Starting July 1st, the sale of marijuana will be legal at licensed stores in Massachusetts. But there won’t be any pot shops open then – or likely for many months after that date – in the largest city in western Massachusetts.
Just this week, proposed zoning regulations for marijuana businesses in the city of Springfield were made public at a sparsely-attended City Hall meeting – setting in motion a process that will determine how accessible legal pot will be for people who live in the region.
The Springfield suburbs have all banned marijuana businesses from operating within their borders.
A ban is not an option in Springfield because a majority of the city’s voters supported marijuana legalization in the 2016 statewide referendum. The City Council has put a temporarily moratorium in place. It is due to expire at the end of September, but could be extended by a council vote.
The proposed zoning for marijuana establishments in Springfield would allow stores in currently designated retail and commercial areas but would require a 500-foot buffer zone around any public or private K-12 school and any residence.
" It is going to significantly impact where these could be located," said Phil Dromey, the city’s Deputy Director of Planning, as he summarized the draft regulations produced by his office.
He said the requirement for the buffer zone around schools is mandated by state law, but the City Council could change or eliminate the distance that must be kept between a pot shop and a home or apartment building.
"I have heard from a number of neighorhoods that are concerned, but I am open to the larger discussion of where ( marijuana stores) ultimately are located," Dromey said.
To aid the City Council in its deliberations, Dromey said city planners will produce a color-coded map that will show precisely where retail pot shops would be allowed to operate in Springfield under the proposed zoning.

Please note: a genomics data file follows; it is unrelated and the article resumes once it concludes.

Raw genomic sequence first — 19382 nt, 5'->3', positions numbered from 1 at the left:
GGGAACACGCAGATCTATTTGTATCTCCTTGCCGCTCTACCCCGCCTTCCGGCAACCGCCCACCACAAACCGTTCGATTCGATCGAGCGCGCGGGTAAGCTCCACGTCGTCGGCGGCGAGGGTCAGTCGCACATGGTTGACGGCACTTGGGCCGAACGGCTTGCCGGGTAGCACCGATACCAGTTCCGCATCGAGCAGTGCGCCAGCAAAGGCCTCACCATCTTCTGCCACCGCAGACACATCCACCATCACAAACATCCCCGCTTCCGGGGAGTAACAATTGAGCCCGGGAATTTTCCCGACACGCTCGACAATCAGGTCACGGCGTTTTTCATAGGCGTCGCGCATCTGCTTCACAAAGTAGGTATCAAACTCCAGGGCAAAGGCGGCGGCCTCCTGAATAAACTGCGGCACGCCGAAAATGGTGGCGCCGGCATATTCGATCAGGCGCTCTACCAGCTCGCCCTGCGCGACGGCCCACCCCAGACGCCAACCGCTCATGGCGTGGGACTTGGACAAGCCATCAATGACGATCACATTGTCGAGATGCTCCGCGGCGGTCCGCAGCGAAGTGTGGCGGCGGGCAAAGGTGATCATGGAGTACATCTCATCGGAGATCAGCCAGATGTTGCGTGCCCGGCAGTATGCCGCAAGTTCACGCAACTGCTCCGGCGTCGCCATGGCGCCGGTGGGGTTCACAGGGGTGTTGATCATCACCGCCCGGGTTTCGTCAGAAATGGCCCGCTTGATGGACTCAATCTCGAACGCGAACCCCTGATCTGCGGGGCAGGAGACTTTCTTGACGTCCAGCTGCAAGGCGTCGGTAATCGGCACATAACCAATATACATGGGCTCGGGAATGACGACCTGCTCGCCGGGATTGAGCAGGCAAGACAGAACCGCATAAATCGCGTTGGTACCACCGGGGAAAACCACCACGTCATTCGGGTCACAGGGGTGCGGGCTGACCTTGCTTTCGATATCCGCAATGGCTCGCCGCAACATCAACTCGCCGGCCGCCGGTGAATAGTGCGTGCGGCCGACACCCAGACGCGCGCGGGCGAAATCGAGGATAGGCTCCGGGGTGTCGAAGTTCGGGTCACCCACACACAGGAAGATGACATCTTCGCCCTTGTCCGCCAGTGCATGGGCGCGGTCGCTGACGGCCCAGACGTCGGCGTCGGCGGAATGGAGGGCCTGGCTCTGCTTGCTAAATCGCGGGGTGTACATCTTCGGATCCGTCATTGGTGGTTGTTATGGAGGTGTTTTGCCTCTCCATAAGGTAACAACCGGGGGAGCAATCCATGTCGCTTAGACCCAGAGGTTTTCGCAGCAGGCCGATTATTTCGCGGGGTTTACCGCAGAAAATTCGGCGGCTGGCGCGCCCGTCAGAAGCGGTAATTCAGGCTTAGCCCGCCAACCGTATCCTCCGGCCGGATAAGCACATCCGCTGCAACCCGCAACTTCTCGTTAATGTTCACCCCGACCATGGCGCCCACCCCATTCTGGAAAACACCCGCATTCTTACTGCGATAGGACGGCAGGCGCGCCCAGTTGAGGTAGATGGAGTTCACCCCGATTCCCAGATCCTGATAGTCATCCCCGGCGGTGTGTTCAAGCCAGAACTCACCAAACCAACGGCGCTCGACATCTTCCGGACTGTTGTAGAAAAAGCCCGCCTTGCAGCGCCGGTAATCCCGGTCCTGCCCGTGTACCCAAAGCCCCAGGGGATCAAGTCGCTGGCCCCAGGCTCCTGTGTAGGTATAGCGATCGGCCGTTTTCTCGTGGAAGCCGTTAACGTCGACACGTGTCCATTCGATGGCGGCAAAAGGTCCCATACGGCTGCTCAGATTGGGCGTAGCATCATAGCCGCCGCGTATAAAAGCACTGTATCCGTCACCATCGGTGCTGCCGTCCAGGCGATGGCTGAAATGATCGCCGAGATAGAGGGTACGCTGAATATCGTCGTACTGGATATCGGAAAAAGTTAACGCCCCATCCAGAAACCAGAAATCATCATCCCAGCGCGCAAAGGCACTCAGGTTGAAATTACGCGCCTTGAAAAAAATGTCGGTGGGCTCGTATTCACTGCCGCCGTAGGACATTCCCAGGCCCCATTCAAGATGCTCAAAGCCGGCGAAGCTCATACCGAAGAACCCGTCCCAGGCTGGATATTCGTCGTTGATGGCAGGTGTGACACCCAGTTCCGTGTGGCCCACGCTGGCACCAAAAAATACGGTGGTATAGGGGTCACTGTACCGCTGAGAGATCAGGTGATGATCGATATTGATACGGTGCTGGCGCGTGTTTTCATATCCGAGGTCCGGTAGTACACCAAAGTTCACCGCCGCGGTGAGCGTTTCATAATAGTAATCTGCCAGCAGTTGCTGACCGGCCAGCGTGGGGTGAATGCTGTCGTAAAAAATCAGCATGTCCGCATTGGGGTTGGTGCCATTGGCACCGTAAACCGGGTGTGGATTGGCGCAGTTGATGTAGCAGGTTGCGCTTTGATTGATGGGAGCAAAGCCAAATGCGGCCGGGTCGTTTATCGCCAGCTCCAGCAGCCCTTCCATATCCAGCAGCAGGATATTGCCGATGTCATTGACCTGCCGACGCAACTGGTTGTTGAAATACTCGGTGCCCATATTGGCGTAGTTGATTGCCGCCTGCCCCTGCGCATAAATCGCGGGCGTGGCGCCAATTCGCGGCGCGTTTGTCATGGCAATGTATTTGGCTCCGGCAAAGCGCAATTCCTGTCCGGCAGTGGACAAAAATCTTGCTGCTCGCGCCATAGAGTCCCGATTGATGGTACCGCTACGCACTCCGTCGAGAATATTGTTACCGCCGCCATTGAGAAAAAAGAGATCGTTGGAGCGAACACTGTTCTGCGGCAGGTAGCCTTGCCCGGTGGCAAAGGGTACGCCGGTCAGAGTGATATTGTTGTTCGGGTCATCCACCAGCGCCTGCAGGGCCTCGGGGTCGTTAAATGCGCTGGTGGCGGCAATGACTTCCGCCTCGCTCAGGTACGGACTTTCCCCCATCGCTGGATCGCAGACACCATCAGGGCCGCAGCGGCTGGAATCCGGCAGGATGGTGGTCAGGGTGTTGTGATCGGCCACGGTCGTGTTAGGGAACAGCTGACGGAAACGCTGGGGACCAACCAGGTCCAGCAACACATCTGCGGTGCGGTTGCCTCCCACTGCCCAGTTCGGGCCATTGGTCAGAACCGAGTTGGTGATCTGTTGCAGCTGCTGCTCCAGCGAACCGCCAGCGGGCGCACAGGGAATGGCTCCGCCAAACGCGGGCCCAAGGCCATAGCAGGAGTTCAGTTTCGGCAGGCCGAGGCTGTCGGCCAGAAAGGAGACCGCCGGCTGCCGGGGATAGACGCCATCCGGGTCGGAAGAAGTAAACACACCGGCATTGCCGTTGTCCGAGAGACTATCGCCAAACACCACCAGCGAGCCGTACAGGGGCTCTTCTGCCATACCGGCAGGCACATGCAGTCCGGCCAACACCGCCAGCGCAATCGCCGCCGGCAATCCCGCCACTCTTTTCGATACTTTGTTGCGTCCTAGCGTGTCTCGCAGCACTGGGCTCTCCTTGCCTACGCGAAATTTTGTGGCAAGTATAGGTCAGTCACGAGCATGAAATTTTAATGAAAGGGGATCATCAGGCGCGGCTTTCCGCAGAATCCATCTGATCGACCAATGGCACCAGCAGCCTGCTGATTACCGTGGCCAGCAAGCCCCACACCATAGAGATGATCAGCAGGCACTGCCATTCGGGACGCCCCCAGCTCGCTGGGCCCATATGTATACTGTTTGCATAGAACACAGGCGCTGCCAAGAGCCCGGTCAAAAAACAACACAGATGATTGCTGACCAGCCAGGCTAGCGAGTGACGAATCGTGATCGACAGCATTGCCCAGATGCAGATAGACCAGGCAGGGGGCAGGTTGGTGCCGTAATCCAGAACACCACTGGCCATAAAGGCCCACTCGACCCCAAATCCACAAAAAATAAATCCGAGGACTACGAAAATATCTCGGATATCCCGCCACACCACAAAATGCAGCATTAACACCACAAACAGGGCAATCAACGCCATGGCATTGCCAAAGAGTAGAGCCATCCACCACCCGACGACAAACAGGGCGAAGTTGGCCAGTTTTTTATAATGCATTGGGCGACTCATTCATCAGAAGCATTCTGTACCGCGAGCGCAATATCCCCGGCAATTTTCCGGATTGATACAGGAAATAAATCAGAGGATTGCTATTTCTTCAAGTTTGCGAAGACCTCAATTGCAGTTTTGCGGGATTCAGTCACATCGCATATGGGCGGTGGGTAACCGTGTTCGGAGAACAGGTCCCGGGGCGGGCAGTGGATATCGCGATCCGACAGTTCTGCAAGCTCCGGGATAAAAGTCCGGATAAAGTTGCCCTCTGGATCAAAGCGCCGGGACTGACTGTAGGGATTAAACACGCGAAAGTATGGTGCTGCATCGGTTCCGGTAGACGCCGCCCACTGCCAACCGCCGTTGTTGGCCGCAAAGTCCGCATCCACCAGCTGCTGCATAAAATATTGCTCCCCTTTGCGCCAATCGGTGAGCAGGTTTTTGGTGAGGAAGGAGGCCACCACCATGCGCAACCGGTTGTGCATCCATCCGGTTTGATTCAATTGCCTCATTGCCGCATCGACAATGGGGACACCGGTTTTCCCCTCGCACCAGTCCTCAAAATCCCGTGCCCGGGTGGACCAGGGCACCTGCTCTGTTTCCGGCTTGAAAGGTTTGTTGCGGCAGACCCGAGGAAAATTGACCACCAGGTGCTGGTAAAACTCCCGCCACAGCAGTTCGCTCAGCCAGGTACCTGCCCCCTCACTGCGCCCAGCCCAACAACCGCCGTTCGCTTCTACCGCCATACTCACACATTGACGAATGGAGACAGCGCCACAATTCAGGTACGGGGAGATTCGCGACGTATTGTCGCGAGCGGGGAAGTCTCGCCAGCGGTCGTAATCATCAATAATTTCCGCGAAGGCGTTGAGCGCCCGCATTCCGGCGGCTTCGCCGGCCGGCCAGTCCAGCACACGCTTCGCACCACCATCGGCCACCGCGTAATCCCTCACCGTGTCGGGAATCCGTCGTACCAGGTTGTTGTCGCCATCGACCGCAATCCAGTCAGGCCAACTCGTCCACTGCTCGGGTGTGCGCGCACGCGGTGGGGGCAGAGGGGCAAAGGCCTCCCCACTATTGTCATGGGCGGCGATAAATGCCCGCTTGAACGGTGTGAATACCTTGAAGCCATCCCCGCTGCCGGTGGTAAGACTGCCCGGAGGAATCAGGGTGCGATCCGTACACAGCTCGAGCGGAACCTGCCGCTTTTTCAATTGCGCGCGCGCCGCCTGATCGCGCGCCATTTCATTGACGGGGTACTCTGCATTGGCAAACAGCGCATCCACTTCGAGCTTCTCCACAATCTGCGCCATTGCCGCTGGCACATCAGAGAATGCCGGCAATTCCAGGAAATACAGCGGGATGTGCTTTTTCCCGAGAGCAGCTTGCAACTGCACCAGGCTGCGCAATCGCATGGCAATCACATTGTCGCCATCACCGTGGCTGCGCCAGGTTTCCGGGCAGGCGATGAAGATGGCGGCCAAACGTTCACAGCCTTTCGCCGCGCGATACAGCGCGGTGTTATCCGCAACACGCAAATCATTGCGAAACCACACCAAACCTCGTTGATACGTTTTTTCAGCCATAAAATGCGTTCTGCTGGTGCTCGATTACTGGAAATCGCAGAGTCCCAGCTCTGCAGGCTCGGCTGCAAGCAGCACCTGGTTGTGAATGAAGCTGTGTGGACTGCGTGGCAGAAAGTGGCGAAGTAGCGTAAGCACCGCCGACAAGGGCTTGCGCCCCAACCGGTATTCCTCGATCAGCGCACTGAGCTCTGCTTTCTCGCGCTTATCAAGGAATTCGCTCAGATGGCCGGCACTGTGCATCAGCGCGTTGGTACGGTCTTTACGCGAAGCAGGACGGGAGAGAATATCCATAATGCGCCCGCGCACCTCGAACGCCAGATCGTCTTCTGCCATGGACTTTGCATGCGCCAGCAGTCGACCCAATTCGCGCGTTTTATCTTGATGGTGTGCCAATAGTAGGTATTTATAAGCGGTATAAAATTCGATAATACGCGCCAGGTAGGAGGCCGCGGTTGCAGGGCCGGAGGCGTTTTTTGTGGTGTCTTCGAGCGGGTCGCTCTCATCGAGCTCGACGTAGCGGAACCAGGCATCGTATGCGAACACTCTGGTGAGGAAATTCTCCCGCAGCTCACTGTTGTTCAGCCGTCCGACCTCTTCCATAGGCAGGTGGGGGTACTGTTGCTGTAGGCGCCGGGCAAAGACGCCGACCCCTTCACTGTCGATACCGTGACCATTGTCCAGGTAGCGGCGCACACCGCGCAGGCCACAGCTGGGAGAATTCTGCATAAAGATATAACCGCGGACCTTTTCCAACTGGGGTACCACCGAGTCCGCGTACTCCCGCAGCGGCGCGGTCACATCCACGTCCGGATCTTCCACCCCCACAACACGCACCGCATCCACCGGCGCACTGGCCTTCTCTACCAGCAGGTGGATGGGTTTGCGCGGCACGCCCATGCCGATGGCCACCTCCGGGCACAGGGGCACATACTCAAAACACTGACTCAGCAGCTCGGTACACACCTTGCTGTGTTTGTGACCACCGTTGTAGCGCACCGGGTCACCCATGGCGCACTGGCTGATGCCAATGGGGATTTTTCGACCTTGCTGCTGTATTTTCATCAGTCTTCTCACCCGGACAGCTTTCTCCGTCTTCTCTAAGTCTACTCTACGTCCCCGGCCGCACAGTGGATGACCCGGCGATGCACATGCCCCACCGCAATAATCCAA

Under the voter-approved marijuana law, Springfield can license no fewer than 10 marijuana retailers, which is 20 percent of the number of liquor stores currently open in the city.
Michael Ortoll, CEO of HealingCalyx, a marijuana business, said the proposed buffer zone around residences in Springfield is too restrictive.
"It is virtually impossible with that 500 ( foot buffer zone)," said Ortoll. who is looking to open a marijuana cultivation, manufacturing, and retail sales facility in Springfield at a location he declined to disclose.
The proposed regulations for marijuana businesses to operate in Springfield will be reviewed initially by the City Council’s Economic Development Committee.
"Once it is done and handled the right way, I think the residents of Springfield are going to be happy," said City Councilor Adam Gomez, chairman of the commitee. "The (council) would rather put something out there that is done the right way the first time and we don't have to revisit it."
The Massachusetts Cannabis Control Commission is reviewing applications for state licenses for 51 marijuana businesses including 16 proposed retail locations.